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CONGRESS CONSIDERS CHEMICAL SECURITY LEGISLATION

Legislative efforts to enhance chemical facility security may be revisited by the 109th Congress. Under legislation likely to be proposed in the coming months, drinking water and wastewater systems subject to the Clean Air Act's risk management program (Section 112r) would have to submit vulnerability assessments and site security plans to the Department of Homeland Security (DHS) for review.

Drinking water systems are pressing to be explicitly exempted from the requirements because they have already submitted comprehensive vulnerability assessments to the U.S. Environmental Protection Agency (EPA) under the Bioterrorism Act of 2002.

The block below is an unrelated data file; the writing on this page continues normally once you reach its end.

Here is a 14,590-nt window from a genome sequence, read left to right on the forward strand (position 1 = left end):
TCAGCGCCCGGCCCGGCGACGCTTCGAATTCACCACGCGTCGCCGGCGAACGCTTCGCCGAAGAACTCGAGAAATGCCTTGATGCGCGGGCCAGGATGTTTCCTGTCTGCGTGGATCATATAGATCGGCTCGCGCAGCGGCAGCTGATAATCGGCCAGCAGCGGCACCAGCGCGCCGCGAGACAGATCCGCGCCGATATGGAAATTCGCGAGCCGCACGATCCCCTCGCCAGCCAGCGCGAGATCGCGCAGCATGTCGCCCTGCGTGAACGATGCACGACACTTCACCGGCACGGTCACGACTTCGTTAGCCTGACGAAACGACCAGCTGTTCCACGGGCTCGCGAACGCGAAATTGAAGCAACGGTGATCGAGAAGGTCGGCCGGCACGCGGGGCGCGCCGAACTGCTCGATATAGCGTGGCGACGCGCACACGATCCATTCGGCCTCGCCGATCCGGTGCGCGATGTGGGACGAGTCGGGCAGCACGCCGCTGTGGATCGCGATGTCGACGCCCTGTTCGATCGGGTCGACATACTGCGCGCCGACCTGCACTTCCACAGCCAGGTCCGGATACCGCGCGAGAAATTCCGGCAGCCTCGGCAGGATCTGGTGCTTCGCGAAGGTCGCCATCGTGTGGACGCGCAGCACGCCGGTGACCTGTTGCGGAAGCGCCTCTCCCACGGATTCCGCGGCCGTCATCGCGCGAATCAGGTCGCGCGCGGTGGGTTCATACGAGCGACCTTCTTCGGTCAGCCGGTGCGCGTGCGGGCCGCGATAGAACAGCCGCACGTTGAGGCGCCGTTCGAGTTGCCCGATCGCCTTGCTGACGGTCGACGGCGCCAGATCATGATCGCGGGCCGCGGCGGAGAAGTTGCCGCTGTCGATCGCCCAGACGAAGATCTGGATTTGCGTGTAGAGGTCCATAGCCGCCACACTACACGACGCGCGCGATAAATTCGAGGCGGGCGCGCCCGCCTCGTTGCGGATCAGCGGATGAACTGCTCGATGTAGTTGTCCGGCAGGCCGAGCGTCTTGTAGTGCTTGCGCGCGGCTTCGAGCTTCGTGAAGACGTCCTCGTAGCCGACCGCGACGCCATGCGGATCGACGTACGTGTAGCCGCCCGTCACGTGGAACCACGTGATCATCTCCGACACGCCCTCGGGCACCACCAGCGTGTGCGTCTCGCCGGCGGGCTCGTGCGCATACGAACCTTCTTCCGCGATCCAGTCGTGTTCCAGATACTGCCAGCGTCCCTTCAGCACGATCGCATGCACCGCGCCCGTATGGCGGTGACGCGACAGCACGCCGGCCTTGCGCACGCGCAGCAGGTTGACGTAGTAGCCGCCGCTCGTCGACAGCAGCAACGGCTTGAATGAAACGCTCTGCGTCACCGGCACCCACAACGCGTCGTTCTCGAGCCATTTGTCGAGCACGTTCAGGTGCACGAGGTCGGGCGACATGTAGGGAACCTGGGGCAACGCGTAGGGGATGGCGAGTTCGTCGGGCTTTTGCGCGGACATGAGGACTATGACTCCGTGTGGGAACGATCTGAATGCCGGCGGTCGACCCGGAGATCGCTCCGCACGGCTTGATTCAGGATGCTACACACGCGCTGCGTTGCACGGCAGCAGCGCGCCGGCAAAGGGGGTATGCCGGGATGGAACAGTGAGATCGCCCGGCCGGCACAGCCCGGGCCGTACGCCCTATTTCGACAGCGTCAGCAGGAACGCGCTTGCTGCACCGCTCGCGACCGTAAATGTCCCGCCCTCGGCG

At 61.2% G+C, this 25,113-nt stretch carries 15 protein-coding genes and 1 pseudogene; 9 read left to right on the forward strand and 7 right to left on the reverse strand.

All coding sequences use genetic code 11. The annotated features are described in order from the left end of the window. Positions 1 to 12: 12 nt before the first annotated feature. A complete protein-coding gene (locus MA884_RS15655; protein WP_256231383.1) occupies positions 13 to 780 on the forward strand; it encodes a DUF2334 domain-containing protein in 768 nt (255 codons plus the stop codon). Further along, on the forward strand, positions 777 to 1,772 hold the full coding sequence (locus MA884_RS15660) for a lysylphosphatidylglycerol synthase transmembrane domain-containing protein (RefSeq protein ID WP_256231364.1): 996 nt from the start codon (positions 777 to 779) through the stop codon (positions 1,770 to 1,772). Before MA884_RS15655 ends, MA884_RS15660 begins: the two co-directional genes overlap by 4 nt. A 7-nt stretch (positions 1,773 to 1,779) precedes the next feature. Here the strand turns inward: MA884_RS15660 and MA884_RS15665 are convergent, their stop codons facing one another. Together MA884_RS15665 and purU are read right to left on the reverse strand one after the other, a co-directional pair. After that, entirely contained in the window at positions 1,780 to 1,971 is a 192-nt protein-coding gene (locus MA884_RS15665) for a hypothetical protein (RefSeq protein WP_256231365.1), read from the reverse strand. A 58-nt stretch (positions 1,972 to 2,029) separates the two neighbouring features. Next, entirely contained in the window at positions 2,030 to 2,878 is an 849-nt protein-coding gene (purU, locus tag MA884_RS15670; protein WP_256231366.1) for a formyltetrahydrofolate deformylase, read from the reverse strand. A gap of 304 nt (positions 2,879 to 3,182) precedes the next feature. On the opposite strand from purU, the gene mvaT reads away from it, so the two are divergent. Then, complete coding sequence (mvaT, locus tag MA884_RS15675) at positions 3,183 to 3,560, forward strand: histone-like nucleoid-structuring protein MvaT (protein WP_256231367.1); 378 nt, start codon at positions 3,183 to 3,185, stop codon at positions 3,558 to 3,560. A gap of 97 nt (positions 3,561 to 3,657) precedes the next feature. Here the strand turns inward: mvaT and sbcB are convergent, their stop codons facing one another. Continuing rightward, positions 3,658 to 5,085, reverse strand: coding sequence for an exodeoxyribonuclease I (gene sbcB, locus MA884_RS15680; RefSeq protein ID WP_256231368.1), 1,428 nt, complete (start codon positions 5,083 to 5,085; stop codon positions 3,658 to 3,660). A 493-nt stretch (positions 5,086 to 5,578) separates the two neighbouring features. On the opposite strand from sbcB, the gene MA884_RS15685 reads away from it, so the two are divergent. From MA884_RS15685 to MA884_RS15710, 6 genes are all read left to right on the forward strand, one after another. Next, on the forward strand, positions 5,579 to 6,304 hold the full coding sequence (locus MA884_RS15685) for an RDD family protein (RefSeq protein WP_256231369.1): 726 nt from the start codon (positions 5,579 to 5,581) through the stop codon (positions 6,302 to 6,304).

The history behind the currently debated legislation dates back to October 2001 when Senator Jon Corzine (D-NJ) introduced the Chemical Security Act. The Corzine bill mandated the assessments and gave regulatory control to EPA. Later, Senate Environment and Public Works Committee Chairman James Inhofe (R-Okla.) introduced a competing measure that transferred regulatory power to DHS and allowed drinking water utilities and others already regulated to petition for an exemption. However, the Inhofe bill did not provide the option of an exemption for wastewater systems because they are not regulated by the Bioterrorism Act.